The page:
James Fishman, Pace University School of Law, has posted A Random Stroll Amongst Anthony Trollope’s Lawyers:
Anthony Trollope (1815-1882) resides in the pantheon of nineteenth century English literature. Overcoming a miserable childhood, he became an official with the post office and is credited with introducing the familiar red mailbox. While working full time in his postal position until 1867, he still managed to publish 47 novels, travel books, biographies, short stories, collections of essays, and articles on various topics. Trollope has been described as the novelist of the ordinary for his realistic description of English society.
Law and legal issues flow through Trollope’s fiction. The legal system held a special importance to him as the skeleton upholding the social and political framework of the country. Over one hundred lawyers appear in his work and eleven of his novels feature trials or hearings. The law intrigued and exasperated him. Along with the lawyers and legal issues he depicts are ideas of the law and legal system that are part of elaborate philosophical and jurisprudential traditions, which he recognized.
This article examines Trollope’s changing attitude toward lawyers. It describes the structure of the Bar in terms of class, status and reputation. Trollope believed the legal system should ensure justice, and those who labored in the law should be the vehicle of that pursuit. Justice for Trollope was the meting out of rewards and punishments as the consequence of a right or wrong decision. However, the law, as he depicted it, was often an impediment to this process, and lawyers were unreliable guides.
Initially Trollope portrayed lawyers critically as caricatures as evinced by such names as Alwinde, O’Blather, Slow & Bidewhile, Haphazard, and Chaffanbrass. He was outraged that barristers (lawyers who appear in court) put loyalty to their clients ahead of the search for truth and justice. The adversary system was flawed as the enactment of laws in accord with the laws of nature assumes an inbuilt moral compass in humans that contains self-evident truths of right and wrong. Trollope felt there was no reason why a right-minded person could not intuitively recognize the truth, so criminal law’s adversary system was unnecessary. The legal system sought not the discovery of the truth but was more interested in aiding the guilty defendant to escape punishment. Another grievance was that cross examination in a trial submitted honest witnesses to torture and distracted them from testifying as to the truth.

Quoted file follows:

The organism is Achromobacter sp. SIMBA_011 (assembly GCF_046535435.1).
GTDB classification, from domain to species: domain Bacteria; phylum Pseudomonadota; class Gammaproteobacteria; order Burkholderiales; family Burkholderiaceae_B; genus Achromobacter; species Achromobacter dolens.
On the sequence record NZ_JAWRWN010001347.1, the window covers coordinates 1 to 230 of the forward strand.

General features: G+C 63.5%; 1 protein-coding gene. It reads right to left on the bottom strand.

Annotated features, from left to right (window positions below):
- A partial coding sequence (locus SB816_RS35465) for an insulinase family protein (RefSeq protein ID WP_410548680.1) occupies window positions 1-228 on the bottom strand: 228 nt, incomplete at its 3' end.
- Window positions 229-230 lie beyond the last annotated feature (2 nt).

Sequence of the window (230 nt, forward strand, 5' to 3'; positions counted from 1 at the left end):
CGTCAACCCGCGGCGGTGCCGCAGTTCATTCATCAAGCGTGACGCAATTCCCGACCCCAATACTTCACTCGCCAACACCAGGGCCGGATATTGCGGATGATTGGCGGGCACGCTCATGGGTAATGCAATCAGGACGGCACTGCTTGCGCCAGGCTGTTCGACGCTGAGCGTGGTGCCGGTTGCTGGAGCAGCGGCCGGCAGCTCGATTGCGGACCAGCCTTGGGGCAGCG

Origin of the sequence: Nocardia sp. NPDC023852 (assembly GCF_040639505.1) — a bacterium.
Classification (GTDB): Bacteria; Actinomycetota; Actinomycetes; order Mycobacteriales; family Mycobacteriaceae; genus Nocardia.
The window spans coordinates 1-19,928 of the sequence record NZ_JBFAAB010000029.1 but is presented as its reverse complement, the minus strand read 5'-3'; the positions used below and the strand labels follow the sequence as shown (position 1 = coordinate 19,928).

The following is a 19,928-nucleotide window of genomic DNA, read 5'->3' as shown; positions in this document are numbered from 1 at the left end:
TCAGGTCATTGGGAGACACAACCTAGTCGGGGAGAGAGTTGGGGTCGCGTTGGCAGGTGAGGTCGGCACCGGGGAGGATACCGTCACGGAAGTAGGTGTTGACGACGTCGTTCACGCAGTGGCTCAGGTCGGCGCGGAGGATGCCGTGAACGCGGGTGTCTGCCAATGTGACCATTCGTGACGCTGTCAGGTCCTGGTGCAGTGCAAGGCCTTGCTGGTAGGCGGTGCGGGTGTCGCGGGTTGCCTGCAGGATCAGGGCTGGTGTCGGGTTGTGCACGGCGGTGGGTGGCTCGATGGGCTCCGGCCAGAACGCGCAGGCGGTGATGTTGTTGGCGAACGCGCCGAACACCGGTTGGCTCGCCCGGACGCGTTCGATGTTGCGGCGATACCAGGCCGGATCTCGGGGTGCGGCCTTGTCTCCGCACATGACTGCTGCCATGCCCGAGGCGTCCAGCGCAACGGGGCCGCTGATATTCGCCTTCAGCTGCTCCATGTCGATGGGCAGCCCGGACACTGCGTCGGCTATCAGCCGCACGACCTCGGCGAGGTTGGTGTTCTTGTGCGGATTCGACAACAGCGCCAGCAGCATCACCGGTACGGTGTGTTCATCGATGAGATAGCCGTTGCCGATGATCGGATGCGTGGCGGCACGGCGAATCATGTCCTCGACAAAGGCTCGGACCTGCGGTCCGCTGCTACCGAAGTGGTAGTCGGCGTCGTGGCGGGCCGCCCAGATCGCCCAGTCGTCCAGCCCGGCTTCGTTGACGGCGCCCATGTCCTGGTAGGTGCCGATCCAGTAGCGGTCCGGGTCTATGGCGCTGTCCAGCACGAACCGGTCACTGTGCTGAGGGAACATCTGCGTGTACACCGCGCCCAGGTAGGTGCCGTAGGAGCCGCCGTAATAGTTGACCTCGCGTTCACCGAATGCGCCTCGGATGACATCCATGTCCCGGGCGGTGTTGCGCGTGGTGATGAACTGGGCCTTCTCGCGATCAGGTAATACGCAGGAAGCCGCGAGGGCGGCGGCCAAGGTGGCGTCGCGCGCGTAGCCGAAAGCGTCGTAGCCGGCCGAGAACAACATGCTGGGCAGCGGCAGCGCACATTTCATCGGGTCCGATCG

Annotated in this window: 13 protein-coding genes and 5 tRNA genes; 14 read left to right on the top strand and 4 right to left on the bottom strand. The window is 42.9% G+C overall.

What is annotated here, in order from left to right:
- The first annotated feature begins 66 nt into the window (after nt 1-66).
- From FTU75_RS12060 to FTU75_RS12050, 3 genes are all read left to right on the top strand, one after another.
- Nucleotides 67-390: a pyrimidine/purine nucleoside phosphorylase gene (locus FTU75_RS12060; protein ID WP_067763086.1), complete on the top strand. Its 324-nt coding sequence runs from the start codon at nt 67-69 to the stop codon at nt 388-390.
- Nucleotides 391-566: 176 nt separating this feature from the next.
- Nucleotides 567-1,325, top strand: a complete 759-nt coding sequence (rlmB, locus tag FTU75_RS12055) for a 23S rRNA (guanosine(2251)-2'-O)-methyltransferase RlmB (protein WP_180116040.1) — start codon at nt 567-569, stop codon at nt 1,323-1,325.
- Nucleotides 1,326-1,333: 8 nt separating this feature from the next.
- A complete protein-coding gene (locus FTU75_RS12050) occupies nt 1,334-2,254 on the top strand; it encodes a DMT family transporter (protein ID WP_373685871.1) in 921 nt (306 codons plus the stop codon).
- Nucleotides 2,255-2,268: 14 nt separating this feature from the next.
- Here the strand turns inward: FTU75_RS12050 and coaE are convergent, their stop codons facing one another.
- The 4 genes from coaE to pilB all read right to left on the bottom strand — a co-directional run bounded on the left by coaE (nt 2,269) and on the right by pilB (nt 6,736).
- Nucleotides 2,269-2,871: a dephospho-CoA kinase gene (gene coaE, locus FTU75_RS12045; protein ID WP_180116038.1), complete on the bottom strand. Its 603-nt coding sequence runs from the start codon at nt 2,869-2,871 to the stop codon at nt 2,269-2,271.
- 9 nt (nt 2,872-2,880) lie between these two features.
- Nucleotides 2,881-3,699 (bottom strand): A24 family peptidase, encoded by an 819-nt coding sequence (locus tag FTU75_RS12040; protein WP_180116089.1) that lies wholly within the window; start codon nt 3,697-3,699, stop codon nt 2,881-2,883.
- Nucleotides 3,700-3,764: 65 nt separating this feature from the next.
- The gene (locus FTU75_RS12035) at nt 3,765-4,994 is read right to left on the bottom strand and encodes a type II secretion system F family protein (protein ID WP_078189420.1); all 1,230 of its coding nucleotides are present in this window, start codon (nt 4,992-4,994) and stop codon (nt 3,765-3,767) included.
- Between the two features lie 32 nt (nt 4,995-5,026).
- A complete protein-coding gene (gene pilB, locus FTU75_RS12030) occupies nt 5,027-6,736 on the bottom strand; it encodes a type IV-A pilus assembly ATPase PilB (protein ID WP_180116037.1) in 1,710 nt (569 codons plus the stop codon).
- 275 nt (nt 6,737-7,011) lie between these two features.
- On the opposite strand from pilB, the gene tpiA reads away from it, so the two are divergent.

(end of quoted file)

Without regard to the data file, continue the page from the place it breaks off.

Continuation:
As he matured as a writer and achieved success, Trollope’s understanding and appreciation of the legal profession changed. He met and become friends with leaders of the Bar, and they influenced his descriptions of lawyers, who became realistic and often admirable human beings. Beyond the legal problems of its characters, Trollope’s later novels incorporated the social, political, and jurisprudential issues of the times and engaged the Victorian legal culture in a broader sense of history, traditions, continuity and change.
Trollope’s attention to the faults of the adversary system had its source in principles of natural law, which posited that God-given universal axioms of right and wrong gave individual guidance or a map for reaching the right result in a legal controversy. Natural law principles were challenged during the Victorian era by positivist notions that law is what the statute books say, and legislators enact. These divisions lurk in the background of his later portraits of lawyers and the legal system. In his later period Trollope created a realistic characterization of the legal profession at the time that offered universal insights into human nature.